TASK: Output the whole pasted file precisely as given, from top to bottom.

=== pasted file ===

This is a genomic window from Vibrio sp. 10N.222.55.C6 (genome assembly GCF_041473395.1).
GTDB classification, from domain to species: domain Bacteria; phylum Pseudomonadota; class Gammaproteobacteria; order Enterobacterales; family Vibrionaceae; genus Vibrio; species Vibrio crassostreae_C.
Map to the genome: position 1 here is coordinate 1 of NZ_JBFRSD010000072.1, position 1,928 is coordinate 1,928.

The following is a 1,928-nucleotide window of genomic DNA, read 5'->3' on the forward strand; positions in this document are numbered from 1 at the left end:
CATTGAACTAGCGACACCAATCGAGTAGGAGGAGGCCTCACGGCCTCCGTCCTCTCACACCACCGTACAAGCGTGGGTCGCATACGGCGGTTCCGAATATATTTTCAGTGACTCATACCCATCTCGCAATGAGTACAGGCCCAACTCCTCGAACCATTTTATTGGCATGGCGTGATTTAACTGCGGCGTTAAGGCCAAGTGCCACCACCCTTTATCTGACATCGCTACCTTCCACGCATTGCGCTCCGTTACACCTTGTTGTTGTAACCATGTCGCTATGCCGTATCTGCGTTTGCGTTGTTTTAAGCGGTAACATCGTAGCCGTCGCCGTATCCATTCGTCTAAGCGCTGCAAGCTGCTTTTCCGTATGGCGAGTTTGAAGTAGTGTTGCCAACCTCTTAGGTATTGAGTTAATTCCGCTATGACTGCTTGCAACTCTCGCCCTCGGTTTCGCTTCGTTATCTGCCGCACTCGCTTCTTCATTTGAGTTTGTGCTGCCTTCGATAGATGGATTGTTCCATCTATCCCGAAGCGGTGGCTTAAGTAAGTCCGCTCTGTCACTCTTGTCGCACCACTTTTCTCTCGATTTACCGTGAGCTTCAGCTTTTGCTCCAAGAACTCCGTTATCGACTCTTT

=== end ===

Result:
This is a genomic window from Vibrio sp. 10N.222.55.C6 (genome assembly GCF_041473395.1).
GTDB classification, from domain to species: domain Bacteria; phylum Pseudomonadota; class Gammaproteobacteria; order Enterobacterales; family Vibrionaceae; genus Vibrio; species Vibrio crassostreae_C.
Map to the genome: position 1 here is coordinate 1 of NZ_JBFRSD010000072.1, position 1,928 is coordinate 1,928.

The following is a 1,928-nucleotide window of genomic DNA, read 5'->3' on the forward strand; positions in this document are numbered from 1 at the left end:
CATTGAACTAGCGACACCAATCGAGTAGGAGGAGGCCTCACGGCCTCCGTCCTCTCACACCACCGTACAAGCGTGGGTCGCATACGGCGGTTCCGAATATATTTTCAGTGACTCATACCCATCTCGCAATGAGTACAGGCCCAACTCCTCGAACCATTTTATTGGCATGGCGTGATTTAACTGCGGCGTTAAGGCCAAGTGCCACCACCCTTTATCTGACATCGCTACCTTCCACGCATTGCGCTCCGTTACACCTTGTTGTTGTAACCATGTCGCTATGCCGTATCTGCGTTTGCGTTGTTTTAAGCGGTAACATCGTAGCCGTCGCCGTATCCATTCGTCTAAGCGCTGCAAGCTGCTTTTCCGTATGGCGAGTTTGAAGTAGTGTTGCCAACCTCTTAGGTATTGAGTTAATTCCGCTATGACTGCTTGCAACTCTCGCCCTCGGTTTCGCTTCGTTATCTGCCGCACTCGCTTCTTCATTTGAGTTTGTGCTGCCTTCGATAGATGGATTGTTCCATCTATCCCGAAGCGGTGGCTTAAGTAAGTCCGCTCTGTCACTCTTGTCGCACCACTTTTCTCTCGATTTACCGTGAGCTTCAGCTTTTGCTCCAAGAACTCCGTTATCGACTCTTT